November 19, 2011

Cranberry Sauce

Today Jordan I did our shopping for Thanksgiving. It's something I have to do way a head of time because I can't handle the crowds as we get closer to the holiday. Wednesday at the store, people will be stressed and grumpy and it makes me sad. But the weekend before everyone is still in a good mood and courteous and looking forward to the big meal. I had a great conversation today with a complete stranger about the best ways to cook Brussels Sprouts.

Generally, I feel that anything mass processed and canned is pretty icky so we make everything from scratch for Thanksgiving. No can of soup mixed with canned green beans for us. But I do understand why people choose the pre-made options. Making things like pumpkin pie filling from scratch takes a whole day. Most of us work 9-5 jobs, have families and don't have enough time to roast two sugar pumpkins. And if you've never had homemade pumpkin pie you probably don't know what you're missing (it's pumpkin flavor if you were wondering.)

There is one Thanksgiving staple that I can't understand why anyone would choose the canned version - cranberry sauce. I mean seriously - it comes out of the can like dog food and can be sliced into perfect circles - gross! Plus, making cranberry sauce is so easy. The only equipment needed that many don't have is a food mill. But a food mill is a really good thing to have - you can make apple sauce and pear sauce and marinara sauce and, yep, cranberry sauce.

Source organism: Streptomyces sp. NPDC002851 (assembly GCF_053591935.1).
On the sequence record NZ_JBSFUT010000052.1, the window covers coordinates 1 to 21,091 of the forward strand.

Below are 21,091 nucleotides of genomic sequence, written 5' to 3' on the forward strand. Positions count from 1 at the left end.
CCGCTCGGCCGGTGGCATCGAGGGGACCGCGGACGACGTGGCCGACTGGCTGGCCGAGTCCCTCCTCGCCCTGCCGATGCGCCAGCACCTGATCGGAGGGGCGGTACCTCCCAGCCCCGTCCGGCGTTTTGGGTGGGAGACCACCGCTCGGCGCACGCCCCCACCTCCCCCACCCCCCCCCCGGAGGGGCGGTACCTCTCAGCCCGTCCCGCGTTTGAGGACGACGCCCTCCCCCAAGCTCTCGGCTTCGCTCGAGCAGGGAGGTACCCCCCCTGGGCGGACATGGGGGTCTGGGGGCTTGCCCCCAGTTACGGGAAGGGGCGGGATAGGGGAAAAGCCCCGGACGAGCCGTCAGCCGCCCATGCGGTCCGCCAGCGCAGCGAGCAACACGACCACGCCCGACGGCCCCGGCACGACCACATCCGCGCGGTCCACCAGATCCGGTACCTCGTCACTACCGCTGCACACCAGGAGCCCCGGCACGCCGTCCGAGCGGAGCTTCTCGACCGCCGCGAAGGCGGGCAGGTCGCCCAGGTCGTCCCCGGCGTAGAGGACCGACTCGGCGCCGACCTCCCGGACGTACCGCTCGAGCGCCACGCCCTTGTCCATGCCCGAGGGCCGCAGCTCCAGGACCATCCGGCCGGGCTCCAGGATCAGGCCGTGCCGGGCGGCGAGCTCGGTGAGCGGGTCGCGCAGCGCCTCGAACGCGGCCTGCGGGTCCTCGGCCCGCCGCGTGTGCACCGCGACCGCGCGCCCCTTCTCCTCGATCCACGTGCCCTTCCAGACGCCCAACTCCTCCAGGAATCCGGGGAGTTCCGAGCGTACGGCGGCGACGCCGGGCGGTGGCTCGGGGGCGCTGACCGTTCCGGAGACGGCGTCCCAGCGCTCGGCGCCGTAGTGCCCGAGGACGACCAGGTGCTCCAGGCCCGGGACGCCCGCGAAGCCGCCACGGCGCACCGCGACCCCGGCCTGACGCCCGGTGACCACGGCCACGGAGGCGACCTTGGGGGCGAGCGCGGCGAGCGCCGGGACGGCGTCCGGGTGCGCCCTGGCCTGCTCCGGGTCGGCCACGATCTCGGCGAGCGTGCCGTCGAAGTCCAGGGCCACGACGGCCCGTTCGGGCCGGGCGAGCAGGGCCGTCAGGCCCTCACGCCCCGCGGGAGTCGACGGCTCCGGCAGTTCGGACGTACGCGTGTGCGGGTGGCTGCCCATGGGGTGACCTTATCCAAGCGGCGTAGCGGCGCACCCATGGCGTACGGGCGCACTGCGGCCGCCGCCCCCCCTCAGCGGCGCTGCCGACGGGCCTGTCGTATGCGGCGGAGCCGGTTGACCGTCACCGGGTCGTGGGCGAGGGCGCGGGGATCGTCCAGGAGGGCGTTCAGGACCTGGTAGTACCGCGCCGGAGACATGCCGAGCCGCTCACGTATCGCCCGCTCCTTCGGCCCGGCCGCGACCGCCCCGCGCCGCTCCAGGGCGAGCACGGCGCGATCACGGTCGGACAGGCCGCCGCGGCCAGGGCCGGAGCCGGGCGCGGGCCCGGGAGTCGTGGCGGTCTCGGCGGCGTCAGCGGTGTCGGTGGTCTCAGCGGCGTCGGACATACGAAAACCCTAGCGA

Here are the directions for making homemade cranberry sauce. You can make it way a head of time - weeks really. And leftovers are great on toast.

In a soup pot, bring 2 cups water and 4 cups whole, fresh cranberries to boil. Simmer until the cranberries burst. Place a second soup pot on the stove over medium heat and set the food mill on the pot. Pour the water and cranberries through the food mill into the second pot. Mill the berries until all that is left are the skins - discard the skins. Stir in to the sauce, 2 cups sugar and the juice from 1/2 an orange - the orange juice is optional so if you don't have an orange just skip it. Simmer, stirring frequently, until the jam thickens and sheets off a metal spoon. Sheeting is when you lift the spoon out of the sauce and tip the spoon to the side and the sauce, instead of dripping off in single drips, glops together a bit and drips of in a sheet. It takes about a 1/2 hour or 45 minutes. Pour the sauce into jars or jelly forms or small Tupperwear containers. Put lids on the containers and let cool to room temperature. Place in fridge until you need it. You'll get about 4 half-pints of sauce. It will be a brilliant color red with incredible flavor. You'll never be able to eat the canned stuff again. But that's true for nearly all canned foods - once you've had the real deal you can't go back.

No comments: